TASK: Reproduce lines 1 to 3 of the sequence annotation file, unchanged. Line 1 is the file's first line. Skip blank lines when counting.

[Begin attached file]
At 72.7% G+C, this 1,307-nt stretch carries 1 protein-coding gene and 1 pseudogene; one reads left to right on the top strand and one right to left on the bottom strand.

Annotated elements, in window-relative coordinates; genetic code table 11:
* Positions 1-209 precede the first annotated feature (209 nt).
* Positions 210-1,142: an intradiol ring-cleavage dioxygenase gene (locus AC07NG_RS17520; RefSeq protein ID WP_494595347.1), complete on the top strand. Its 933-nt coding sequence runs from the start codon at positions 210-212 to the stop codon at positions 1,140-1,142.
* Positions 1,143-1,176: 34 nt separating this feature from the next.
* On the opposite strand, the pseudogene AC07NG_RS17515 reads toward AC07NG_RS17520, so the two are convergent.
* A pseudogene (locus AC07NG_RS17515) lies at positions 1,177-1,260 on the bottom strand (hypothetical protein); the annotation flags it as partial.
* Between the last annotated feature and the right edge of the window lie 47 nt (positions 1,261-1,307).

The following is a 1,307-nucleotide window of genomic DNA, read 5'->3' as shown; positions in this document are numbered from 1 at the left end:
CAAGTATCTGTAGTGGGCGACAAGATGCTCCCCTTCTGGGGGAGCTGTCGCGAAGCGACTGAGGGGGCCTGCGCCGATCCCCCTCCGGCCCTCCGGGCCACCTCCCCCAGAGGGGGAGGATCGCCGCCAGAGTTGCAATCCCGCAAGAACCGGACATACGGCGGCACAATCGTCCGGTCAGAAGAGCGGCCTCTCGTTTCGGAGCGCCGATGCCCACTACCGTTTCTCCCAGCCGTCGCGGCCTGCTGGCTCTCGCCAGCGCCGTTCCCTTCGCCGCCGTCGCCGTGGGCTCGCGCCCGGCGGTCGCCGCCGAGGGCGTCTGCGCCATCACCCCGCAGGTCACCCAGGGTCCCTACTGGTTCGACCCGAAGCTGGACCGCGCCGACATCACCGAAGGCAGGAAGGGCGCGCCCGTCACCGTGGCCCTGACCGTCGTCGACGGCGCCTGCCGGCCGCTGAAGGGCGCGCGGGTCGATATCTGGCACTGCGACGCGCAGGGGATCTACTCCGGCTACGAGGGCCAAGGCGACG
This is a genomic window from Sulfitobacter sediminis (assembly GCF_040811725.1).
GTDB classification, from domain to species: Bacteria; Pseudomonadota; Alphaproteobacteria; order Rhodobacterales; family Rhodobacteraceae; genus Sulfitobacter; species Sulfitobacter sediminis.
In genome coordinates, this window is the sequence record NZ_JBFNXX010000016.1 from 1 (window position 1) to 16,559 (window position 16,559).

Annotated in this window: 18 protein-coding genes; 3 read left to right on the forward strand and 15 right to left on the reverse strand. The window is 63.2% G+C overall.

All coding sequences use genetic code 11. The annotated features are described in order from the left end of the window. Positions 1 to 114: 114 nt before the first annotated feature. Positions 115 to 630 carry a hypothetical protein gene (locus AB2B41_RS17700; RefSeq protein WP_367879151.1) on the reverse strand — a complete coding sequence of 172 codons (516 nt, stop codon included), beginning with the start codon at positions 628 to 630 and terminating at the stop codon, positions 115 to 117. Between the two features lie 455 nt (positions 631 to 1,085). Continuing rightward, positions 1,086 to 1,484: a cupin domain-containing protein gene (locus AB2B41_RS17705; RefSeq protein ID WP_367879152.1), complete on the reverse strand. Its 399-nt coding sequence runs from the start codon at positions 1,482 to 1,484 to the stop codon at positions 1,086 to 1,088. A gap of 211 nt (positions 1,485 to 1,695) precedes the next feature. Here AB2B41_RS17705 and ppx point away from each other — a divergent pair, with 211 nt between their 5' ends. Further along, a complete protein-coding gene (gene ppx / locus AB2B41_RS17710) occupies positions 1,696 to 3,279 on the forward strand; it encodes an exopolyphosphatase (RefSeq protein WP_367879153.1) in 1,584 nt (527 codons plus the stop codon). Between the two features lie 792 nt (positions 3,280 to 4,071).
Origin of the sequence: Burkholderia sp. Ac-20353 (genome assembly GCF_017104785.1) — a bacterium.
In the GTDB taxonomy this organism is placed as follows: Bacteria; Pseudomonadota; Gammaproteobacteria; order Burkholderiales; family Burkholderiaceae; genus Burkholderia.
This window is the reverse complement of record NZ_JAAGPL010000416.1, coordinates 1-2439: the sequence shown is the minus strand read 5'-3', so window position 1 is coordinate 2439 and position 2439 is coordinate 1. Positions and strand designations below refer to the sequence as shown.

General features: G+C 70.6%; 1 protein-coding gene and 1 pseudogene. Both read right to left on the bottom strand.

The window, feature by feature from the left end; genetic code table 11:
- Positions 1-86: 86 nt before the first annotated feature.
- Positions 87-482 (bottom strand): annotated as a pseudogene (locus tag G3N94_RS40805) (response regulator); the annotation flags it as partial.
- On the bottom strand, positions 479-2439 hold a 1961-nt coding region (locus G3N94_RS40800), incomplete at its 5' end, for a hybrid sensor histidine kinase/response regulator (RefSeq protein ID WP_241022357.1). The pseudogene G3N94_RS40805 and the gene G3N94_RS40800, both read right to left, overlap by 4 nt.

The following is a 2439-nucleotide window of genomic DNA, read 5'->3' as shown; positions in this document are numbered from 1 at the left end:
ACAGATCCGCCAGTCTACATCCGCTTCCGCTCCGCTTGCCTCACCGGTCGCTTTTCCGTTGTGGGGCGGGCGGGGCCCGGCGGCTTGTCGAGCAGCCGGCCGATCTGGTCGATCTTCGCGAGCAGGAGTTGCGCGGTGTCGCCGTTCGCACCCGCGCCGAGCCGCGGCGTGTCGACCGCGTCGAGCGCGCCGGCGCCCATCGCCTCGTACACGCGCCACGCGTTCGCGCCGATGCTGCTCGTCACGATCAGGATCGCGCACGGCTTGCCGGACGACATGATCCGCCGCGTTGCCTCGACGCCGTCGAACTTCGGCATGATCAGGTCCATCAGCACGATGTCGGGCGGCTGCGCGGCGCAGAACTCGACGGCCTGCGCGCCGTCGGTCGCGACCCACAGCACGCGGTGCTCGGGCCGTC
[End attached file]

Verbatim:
At 72.7% G+C, this 1,307-nt stretch carries 1 protein-coding gene and 1 pseudogene; one reads left to right on the top strand and one right to left on the bottom strand.

Annotated elements, in window-relative coordinates; genetic code table 11:
* Positions 1-209 precede the first annotated feature (209 nt).